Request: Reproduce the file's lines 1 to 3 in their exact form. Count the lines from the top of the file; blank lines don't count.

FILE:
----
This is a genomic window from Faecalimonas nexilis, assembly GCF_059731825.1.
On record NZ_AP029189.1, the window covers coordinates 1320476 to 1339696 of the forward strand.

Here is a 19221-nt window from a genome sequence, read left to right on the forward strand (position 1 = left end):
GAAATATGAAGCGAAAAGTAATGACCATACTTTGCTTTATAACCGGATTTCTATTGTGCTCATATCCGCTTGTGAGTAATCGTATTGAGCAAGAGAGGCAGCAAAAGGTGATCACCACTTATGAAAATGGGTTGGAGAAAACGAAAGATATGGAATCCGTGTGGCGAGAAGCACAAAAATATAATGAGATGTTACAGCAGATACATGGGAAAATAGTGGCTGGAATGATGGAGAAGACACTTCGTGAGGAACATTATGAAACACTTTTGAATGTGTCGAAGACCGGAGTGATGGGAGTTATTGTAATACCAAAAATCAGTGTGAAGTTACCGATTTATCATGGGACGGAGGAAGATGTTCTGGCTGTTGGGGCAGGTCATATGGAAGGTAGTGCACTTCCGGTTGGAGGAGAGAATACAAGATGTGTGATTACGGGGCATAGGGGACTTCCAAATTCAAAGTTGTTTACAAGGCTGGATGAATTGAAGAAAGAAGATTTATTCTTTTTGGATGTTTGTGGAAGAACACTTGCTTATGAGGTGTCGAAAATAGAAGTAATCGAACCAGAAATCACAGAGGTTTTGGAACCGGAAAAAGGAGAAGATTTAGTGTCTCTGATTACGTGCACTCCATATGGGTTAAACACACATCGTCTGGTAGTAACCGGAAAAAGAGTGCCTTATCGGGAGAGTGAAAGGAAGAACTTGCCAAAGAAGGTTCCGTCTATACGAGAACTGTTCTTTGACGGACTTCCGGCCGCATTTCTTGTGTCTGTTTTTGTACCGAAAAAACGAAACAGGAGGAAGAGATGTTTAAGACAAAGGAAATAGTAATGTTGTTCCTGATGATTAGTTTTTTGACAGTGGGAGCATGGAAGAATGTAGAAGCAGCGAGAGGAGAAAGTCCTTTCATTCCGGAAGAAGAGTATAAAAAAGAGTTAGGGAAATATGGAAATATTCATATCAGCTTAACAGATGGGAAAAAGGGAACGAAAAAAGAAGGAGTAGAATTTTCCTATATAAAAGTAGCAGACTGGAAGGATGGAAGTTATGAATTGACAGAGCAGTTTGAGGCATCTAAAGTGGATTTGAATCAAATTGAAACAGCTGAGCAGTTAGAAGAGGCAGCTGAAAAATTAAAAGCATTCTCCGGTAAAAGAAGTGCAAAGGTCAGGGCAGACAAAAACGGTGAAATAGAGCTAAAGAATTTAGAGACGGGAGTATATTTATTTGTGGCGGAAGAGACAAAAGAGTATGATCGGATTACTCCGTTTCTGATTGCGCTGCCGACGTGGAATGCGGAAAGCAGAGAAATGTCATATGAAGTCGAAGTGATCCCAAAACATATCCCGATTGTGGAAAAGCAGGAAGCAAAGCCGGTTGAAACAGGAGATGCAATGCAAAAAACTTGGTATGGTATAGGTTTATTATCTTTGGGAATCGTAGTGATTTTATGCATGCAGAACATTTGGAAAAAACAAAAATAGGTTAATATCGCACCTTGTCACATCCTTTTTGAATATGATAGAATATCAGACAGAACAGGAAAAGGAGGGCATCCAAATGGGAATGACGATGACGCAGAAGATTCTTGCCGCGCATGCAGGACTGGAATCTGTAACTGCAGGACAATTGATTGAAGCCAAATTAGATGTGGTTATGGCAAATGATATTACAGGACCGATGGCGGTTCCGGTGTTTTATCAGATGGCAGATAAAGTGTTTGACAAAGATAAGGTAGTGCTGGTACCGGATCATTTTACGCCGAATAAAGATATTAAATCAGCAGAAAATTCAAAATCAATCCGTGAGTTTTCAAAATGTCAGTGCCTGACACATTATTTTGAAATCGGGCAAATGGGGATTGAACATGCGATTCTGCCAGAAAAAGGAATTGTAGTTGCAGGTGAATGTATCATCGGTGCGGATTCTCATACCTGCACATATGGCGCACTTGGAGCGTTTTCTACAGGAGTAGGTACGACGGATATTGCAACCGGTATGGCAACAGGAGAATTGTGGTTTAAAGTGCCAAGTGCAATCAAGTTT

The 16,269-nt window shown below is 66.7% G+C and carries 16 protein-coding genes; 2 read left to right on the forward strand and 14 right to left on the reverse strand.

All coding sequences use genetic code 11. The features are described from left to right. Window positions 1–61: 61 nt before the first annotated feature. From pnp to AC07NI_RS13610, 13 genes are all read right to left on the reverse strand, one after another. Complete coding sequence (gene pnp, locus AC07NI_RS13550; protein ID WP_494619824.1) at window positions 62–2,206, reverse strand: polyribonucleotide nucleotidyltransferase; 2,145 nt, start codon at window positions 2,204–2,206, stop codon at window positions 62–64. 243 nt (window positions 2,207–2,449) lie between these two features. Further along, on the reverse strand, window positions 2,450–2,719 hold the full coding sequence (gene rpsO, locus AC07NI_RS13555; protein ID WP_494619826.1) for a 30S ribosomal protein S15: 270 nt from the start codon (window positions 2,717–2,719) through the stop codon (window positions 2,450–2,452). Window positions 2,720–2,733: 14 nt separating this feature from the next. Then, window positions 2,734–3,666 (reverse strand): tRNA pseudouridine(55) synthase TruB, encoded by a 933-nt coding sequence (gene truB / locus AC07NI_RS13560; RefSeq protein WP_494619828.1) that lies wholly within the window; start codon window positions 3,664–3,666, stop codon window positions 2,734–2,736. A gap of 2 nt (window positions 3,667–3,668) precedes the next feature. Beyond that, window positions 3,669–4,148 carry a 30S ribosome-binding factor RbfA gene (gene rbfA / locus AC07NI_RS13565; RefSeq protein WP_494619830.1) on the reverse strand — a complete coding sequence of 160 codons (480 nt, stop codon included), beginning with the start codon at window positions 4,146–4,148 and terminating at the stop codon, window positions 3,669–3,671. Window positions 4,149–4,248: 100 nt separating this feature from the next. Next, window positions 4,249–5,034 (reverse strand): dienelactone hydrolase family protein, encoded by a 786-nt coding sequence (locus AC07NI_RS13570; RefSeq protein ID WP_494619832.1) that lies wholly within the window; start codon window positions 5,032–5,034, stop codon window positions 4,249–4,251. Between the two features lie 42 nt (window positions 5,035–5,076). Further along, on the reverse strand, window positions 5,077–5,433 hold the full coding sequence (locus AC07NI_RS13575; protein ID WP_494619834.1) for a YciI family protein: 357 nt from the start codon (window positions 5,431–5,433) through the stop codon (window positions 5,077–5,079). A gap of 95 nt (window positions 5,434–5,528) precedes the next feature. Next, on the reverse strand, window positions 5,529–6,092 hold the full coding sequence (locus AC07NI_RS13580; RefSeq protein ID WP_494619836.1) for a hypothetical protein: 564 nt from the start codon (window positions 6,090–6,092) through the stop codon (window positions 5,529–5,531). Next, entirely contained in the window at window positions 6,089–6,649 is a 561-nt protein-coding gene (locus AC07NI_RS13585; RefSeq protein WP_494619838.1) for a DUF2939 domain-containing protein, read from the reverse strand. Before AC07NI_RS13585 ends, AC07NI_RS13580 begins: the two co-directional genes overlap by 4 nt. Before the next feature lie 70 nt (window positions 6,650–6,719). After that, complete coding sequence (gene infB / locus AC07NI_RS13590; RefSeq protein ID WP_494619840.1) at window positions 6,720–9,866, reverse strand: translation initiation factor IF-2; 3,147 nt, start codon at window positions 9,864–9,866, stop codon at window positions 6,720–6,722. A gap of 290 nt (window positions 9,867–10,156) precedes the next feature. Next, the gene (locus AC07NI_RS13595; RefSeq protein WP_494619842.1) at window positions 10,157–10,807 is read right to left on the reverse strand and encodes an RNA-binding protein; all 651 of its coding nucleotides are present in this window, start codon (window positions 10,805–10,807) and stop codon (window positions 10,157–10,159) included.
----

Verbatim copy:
This is a genomic window from Faecalimonas nexilis, assembly GCF_059731825.1.
On record NZ_AP029189.1, the window covers coordinates 1320476 to 1339696 of the forward strand.

Here is a 19221-nt window from a genome sequence, read left to right on the forward strand (position 1 = left end):